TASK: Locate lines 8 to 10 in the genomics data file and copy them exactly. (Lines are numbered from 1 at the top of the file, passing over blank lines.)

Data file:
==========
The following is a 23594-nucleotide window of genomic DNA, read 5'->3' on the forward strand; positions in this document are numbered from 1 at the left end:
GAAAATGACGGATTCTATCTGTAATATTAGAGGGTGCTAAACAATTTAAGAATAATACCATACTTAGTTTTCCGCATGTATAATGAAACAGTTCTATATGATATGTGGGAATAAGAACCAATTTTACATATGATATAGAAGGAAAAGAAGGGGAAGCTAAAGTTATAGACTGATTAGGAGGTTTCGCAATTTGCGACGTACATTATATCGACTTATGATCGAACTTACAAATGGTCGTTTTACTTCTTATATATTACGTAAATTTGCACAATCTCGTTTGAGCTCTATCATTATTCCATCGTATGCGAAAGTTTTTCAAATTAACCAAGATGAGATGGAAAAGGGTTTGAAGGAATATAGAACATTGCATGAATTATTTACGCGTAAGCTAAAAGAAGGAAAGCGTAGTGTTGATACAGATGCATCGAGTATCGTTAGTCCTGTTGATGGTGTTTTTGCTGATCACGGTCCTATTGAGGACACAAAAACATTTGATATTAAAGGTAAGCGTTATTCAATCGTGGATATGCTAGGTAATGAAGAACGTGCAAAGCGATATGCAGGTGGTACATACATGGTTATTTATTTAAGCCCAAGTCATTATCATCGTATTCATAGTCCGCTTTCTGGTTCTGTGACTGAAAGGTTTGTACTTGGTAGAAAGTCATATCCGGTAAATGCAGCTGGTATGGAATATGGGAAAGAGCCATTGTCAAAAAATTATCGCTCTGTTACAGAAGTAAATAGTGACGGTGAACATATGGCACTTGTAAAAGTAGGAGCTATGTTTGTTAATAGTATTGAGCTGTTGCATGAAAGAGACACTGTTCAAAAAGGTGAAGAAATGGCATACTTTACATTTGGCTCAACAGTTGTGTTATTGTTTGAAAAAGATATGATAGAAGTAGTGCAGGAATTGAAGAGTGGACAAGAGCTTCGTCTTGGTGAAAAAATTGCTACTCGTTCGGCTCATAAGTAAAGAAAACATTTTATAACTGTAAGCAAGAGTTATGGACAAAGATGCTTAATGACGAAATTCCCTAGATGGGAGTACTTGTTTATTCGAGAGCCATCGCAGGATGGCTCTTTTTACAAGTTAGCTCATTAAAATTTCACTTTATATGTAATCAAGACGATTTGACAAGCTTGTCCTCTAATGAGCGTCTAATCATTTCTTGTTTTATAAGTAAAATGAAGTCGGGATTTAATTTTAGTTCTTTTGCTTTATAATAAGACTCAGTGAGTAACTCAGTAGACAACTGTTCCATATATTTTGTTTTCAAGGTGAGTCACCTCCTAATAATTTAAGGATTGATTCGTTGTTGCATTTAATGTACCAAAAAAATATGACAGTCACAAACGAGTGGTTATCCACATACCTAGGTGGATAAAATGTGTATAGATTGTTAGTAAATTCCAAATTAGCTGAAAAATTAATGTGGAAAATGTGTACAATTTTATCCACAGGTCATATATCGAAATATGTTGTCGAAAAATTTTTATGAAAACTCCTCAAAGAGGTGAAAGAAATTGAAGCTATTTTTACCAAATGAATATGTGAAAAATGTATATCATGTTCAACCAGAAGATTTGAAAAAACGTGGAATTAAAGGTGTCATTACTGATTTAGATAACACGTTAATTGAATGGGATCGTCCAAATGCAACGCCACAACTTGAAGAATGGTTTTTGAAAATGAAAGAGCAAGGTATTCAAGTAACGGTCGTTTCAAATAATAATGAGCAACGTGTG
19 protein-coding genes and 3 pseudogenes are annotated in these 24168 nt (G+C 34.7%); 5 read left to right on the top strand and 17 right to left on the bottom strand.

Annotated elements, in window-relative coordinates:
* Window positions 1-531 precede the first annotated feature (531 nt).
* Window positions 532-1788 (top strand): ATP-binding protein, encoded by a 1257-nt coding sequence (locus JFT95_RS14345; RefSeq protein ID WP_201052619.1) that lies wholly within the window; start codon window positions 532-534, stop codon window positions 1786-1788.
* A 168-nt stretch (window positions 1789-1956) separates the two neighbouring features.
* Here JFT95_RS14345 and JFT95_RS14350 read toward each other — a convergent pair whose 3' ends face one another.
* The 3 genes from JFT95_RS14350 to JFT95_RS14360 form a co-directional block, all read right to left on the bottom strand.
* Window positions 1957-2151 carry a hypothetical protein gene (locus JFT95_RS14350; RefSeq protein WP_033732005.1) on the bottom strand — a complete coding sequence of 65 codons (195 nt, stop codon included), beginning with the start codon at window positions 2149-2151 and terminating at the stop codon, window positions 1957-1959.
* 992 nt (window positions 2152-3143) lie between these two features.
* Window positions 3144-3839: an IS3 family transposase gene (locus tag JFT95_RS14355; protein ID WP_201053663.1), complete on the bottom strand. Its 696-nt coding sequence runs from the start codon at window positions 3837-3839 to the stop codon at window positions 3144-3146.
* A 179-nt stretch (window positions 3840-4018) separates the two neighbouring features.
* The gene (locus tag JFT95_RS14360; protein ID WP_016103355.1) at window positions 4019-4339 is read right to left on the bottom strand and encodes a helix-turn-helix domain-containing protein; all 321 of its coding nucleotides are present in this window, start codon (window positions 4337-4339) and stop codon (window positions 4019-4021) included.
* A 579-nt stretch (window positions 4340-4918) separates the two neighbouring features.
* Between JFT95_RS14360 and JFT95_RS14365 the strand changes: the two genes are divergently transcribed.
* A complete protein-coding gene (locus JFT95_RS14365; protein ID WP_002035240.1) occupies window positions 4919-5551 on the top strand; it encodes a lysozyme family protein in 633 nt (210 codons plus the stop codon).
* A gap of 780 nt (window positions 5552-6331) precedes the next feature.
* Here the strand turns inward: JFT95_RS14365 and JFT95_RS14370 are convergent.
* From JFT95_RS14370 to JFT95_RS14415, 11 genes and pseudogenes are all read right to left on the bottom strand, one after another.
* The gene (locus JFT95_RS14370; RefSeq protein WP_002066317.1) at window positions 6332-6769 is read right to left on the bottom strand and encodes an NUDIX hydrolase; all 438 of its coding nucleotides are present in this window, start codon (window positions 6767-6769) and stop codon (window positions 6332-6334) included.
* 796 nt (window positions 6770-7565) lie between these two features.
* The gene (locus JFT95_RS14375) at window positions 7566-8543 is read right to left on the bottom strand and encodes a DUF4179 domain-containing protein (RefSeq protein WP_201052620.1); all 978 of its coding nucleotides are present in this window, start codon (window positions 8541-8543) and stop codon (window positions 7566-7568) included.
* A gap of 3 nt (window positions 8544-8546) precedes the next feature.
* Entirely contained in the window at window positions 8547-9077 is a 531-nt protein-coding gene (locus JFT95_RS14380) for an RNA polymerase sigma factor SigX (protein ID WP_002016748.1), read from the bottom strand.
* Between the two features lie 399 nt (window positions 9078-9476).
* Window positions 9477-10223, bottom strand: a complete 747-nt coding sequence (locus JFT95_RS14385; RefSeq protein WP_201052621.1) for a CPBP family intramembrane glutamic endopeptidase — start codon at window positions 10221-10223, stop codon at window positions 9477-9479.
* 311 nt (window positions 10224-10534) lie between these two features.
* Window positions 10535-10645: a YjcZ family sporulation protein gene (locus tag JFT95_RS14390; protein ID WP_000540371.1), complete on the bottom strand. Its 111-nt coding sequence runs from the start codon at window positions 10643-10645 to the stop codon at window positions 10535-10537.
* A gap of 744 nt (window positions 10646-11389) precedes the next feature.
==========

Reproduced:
* Here JFT95_RS14345 and JFT95_RS14350 read toward each other — a convergent pair whose 3' ends face one another.
* The 3 genes from JFT95_RS14350 to JFT95_RS14360 form a co-directional block, all read right to left on the bottom strand.
* Window positions 1957-2151 carry a hypothetical protein gene (locus JFT95_RS14350; RefSeq protein WP_033732005.1) on the bottom strand — a complete coding sequence of 65 codons (195 nt, stop codon included), beginning with the start codon at window positions 2149-2151 and terminating at the stop codon, window positions 1957-1959.